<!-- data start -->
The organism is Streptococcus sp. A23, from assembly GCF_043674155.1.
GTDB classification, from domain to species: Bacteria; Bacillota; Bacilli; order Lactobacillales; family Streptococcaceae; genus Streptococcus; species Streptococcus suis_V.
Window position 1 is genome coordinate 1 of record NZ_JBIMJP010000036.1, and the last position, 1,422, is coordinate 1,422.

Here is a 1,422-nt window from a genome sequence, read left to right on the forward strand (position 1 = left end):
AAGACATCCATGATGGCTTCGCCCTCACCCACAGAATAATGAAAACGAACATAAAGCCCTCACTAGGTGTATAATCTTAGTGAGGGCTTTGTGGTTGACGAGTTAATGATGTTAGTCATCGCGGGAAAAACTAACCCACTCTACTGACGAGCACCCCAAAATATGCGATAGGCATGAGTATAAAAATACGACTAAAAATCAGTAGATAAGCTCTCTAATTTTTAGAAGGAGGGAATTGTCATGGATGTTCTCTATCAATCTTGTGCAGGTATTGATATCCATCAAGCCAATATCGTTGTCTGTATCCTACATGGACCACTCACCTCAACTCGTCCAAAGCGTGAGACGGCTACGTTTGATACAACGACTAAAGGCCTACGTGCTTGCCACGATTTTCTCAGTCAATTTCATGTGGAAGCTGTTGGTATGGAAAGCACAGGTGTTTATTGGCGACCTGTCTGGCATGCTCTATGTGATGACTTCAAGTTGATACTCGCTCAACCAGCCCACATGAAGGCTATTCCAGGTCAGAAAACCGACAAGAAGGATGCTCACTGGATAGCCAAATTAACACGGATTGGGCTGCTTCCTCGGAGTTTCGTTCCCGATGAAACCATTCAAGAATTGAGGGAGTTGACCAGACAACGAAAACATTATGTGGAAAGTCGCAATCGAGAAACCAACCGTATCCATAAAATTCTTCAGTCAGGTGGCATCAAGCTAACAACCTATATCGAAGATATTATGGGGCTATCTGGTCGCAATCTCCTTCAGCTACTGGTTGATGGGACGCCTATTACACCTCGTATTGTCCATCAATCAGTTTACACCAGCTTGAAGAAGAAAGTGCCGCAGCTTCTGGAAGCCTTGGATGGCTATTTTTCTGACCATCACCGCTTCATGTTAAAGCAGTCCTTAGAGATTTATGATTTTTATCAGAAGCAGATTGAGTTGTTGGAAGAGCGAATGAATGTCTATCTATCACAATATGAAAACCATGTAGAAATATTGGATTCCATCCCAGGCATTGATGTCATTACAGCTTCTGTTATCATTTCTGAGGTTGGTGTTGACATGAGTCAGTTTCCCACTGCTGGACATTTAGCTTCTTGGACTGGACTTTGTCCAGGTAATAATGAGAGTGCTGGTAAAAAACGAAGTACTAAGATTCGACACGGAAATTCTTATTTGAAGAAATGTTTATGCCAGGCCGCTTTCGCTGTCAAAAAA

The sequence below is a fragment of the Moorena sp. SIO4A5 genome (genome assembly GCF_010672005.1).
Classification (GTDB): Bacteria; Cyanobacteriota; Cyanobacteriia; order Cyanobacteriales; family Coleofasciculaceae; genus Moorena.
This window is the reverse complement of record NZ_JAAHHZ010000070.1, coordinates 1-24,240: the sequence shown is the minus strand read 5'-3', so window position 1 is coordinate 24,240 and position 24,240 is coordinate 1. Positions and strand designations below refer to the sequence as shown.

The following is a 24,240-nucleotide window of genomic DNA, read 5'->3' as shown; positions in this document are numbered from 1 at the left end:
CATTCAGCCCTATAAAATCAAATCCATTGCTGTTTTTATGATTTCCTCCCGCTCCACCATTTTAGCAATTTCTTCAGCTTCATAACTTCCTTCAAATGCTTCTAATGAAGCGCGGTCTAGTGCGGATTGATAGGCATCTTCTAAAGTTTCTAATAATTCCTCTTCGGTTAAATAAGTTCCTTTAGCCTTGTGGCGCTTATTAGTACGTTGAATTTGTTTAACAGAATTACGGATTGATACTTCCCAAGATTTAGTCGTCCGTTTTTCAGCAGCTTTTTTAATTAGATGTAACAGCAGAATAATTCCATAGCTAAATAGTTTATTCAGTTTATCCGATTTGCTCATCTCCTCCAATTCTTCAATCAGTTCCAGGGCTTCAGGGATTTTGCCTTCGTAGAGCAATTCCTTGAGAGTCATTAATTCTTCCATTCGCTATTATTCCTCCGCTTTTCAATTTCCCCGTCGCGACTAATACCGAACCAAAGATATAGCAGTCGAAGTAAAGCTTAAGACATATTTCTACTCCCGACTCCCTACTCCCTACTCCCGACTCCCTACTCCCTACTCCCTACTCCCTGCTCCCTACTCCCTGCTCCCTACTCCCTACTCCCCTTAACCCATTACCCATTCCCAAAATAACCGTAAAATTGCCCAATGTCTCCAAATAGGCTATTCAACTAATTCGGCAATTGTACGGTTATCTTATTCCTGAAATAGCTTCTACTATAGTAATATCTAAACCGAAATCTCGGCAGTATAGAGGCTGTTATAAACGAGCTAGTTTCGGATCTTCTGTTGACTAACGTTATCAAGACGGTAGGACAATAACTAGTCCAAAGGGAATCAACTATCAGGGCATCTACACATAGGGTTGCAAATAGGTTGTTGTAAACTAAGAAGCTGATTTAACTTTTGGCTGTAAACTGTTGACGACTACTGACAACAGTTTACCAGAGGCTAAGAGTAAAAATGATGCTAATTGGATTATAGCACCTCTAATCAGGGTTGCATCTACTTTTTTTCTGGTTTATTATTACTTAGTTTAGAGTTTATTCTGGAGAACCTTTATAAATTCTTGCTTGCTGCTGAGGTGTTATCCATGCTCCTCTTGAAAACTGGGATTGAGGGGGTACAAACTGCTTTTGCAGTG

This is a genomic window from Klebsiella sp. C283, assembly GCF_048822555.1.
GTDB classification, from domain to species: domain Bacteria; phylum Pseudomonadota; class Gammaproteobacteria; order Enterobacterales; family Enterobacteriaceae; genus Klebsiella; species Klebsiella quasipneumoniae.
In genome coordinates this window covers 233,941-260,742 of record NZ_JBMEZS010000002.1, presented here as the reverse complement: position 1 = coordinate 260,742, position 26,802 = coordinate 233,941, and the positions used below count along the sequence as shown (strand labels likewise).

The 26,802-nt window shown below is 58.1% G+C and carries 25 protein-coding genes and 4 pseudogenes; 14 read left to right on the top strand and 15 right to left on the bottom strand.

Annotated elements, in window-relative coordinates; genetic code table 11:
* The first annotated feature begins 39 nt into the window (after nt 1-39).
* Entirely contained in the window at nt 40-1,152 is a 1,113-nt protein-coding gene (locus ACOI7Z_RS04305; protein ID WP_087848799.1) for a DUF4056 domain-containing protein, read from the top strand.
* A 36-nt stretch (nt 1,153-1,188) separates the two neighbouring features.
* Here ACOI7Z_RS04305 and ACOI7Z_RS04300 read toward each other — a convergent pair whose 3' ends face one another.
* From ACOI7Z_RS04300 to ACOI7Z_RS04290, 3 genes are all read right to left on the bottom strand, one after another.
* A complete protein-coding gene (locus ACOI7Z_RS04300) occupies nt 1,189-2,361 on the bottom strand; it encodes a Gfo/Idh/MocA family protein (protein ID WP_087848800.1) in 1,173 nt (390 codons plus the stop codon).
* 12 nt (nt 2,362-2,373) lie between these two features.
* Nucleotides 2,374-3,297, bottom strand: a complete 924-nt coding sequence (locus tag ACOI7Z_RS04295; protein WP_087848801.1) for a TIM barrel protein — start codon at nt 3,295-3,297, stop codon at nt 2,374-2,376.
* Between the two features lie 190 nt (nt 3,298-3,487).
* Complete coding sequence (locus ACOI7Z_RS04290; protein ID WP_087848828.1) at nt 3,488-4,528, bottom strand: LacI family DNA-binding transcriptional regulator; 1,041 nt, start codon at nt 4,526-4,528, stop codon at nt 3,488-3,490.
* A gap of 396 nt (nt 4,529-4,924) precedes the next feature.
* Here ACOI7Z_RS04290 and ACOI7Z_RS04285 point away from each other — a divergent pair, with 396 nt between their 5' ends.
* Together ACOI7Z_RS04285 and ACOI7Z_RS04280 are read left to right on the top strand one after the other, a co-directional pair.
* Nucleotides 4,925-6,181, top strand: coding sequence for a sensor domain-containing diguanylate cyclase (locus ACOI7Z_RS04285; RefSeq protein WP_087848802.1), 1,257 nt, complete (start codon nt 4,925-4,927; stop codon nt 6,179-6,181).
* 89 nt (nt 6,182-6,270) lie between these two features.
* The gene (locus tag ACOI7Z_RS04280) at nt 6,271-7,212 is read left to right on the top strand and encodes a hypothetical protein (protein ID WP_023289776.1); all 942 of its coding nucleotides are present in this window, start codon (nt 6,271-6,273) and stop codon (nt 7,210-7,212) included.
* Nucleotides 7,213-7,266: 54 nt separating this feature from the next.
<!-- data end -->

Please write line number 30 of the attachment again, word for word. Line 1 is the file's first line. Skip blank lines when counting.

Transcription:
* 89 nt (nt 6,182-6,270) lie between these two features.